Geneva's new name, Old World formality
Special to The Seattle Times
1106 Eighth Ave.
Hours: Dinner: 5 p.m.-10 p.m. Tuesday-Saturday
Prices: Appetizers: $5.75-$16.75; entrees: $15.50-$27
Parking: on the street
Full bar/Major credit cards/Obstacles to access: two steps at entrance/No smoking
2 1/2 stars
"I wish I had my slippers on," confides my dinner companion, raising a frosted glass of beer to her lips. For all the Old World formality of Geneva - waitresses in starched white shirts and stunning silk ties, a crystal chandelier dripping from the domed ceiling, silk wall hangings framed by ornate molding, glass-fronted oak cabinets displaying eau de vie, grappa, brandy and port - it's a place that invites relaxation.
Within minutes of arriving, we are tucked in a corner nook of the small, graciously appointed dining room sipping drinks and contemplating the menu. Our coats have been whisked away to a closet. A Mozart symphony plays on the edges of our conversation, as it might have done 75 years ago, when this was a tearoom for residents of the Lowell Apartments upstairs. Gradually the complexities of modern life relinquish their grip and recede, if only for an evening.
Geneva comes by its European charm honestly. It was known for a decade as Reiner's, even after Reiner Greubel sold it to longtime Rainier Club chef Hanspeter Aebersold and his wife, Margret, in 1995. The Swiss-born Aebersolds have made few discernable changes over the years - until January, when they renamed the restaurant.
For all its grandness, it's still very much a mom-and-pop shop. The polite voice on the phone belongs to Margret Aebersold, who offers a warm welcome at the door. She oversees the wait staff, who are so quietly competent you forget they are there. They even refrain from asking if everything is all right, so confident are they that they've attended to every detail.
Toward the end of your meal, chef Aebersold shyly emerges from the kitchen, where he executes classic continental cuisine with considerable skill. Surprises are few, but so are disappointments.
Calf's liver ($18) is astonishingly good. Pan-fried to a thin crust, it's topped with sauteed onion, curls of bacon and apple slices. Sole ($19) is also handled with finesse. The slender fillets are perfectly sauteed, generously portioned and lightly sauced with lemon, capers and butter.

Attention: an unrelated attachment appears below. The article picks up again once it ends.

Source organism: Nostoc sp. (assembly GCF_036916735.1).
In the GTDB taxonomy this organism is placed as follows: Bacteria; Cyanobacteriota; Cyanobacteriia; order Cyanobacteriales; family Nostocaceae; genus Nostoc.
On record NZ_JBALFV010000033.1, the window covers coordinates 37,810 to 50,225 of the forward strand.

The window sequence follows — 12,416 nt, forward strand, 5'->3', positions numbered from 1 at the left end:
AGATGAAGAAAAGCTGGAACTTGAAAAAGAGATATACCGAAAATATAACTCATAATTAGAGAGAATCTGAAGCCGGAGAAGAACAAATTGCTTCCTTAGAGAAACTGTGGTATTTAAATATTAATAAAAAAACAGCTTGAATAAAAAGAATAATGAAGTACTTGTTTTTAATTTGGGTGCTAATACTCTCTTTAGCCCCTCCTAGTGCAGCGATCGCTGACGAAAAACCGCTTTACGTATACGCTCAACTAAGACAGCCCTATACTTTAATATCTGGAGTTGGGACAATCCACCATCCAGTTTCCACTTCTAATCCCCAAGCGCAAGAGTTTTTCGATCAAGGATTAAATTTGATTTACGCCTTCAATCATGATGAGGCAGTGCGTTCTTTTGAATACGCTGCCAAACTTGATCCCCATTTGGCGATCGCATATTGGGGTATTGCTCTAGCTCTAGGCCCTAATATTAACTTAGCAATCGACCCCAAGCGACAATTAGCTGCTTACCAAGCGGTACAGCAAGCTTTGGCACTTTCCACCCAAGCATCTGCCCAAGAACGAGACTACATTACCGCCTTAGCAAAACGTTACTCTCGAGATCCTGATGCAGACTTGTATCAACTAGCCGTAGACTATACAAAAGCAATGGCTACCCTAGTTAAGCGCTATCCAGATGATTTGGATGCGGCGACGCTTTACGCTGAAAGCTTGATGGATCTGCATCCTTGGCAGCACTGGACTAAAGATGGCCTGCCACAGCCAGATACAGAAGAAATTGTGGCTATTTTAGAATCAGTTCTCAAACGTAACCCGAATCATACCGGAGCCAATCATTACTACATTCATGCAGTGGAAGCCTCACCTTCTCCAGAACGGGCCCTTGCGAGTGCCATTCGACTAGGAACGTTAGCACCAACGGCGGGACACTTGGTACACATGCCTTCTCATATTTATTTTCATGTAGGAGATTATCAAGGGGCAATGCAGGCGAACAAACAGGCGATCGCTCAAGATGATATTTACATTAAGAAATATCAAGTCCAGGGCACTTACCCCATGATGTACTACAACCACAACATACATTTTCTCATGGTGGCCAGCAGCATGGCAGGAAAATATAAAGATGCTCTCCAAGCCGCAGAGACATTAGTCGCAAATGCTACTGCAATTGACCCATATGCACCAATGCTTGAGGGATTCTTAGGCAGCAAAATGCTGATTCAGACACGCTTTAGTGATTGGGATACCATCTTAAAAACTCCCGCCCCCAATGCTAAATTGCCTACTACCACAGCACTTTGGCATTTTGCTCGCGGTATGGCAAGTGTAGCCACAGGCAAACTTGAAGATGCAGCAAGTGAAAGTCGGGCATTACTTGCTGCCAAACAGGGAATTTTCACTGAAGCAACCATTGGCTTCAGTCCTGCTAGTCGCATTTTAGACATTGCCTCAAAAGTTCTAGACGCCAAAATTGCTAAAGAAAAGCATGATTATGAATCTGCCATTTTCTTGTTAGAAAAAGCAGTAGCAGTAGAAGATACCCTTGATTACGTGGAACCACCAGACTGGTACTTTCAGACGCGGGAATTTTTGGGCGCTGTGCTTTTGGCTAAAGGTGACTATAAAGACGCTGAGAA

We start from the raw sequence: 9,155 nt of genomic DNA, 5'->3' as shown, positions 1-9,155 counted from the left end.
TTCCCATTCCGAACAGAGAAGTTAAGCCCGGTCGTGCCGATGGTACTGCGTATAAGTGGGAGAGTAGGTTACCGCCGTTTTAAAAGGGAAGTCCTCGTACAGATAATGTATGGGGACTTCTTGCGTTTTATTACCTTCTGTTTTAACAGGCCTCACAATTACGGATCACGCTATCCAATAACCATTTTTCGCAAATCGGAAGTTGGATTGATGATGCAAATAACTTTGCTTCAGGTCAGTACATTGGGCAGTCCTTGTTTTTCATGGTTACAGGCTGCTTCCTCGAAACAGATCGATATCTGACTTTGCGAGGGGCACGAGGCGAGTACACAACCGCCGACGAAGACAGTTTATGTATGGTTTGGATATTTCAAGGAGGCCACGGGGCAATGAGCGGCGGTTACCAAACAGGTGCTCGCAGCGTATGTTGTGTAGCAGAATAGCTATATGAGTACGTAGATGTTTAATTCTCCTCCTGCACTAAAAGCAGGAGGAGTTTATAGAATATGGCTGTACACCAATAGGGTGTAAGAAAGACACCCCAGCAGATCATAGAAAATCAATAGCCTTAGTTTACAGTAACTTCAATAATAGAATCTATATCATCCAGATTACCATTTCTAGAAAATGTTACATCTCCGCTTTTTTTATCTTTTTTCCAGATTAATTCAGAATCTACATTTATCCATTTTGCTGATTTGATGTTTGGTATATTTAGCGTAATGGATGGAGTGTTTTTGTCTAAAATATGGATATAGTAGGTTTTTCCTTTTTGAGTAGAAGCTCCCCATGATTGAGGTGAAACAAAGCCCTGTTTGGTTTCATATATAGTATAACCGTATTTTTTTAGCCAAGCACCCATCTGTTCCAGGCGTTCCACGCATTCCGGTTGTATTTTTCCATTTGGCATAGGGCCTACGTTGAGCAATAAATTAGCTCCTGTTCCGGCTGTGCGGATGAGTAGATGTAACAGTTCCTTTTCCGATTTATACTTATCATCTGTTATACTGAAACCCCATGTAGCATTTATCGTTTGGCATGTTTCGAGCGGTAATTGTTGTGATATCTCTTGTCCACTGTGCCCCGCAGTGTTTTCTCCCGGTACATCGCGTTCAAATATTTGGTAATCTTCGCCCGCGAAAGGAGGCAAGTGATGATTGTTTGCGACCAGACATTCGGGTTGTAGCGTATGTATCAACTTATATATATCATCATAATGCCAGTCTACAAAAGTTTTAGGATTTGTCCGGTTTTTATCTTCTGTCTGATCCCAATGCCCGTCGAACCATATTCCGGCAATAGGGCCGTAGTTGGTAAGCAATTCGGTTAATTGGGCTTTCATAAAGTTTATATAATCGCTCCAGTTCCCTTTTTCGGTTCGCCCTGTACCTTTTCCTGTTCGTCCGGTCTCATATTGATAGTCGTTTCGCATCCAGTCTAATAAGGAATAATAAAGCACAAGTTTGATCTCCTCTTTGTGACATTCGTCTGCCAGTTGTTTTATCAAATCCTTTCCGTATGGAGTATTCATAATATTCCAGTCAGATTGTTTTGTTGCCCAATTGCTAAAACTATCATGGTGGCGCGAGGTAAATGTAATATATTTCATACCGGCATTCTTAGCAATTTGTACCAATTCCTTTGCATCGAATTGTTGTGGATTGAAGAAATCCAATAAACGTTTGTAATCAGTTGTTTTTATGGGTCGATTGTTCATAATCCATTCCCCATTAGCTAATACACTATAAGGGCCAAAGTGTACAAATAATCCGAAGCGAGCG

Roasted rack of lamb ($27) basted with garlic, mustard and rosemary is tender and juicy, unlike the tough filet mignon, that begs (as we longed to) for more of the excellent madeira sauce. Plenty of savory wine sauce cloaks nubbins of veal tenderloin and button mushrooms ($24), oozing deliciously into crisp rosti potatoes.
Most entrees come with the same seasonal vegetable (recently asparagus), but starches do vary and are used to good advantage, often adding texture to each precisely arranged plate. Spaetzle travels alongside the hearty jaegerschnitzel (pork cutlets smothered in onion, bacon and mushrooms, $19.50). A buttery tower of thinly sliced potatoes Anna joins the lamb. Potato pancakes partner the calf's liver.
Small potato pancakes add pleasing crunch as well to an appetizer plate of fine smoked salmon ($9) sporting all the appropriate garnishes: capers, red onion, horseradish and sour cream. Gruyere perfumes the air when a bubbling bowl of French onion soup ($5.75) arrives as a starter, but lobster bisque ($6.75) seems thin, lacking much cream or brandy. Escargots ($8.50) nestled in mushroom caps derive most of their flavor from a salty garlic, herb and butter sauce.
As for salads, they are ample enough to share, but the baby spinach is overburdened with balsamic vinegar and the Caesar is bland, though not as dull as the "Cicero" dressing on the escarole salad that our server accurately describes as "like a Caesar but without the anchovies."
The wine list is more sophisticated than the quality of the wine glasses suggests. A mix of Old World and new, there's plenty to interest the connoisseur, and enough familiar labels and modestly priced bottles that novices won't be lost.
If Margret Aebersold should mention, when she hands out the dessert list, that the berries are particularly nice, pay attention. You can have them any way you like. But make sure someone else at the table orders the flaky, apple-filled strudel that's served in a caramel puddle with a scoop of vanilla ice cream. It could only taste better with your slippers on.
CONTINENTAL The restaurant that used to be Reiner's has changed in name only. For all its charming Old World formality, this is a place that invites relaxation. Swiss-born chef Hanspeter Aebersold executes classic continental cuisine with skill. If surprises are few, so are disappointments. Pan-fried calf's liver is astonishingly good. Delicate fillet of sole couldn't be more deftly handled. The steak may be tough, but the lamb is tender. Swiss specialties include veal tenderloin in a savory wine sauce, jaegerschnitzel and, for dessert, a magnificent strudel. Margret Aebersold oversees the wait staff, who are so quietly competent you forget they are there. Reviewed 4/28/00 by Providence Cicero. 1106 Eighth Ave., (downtown) Seattle (206-624-2222).
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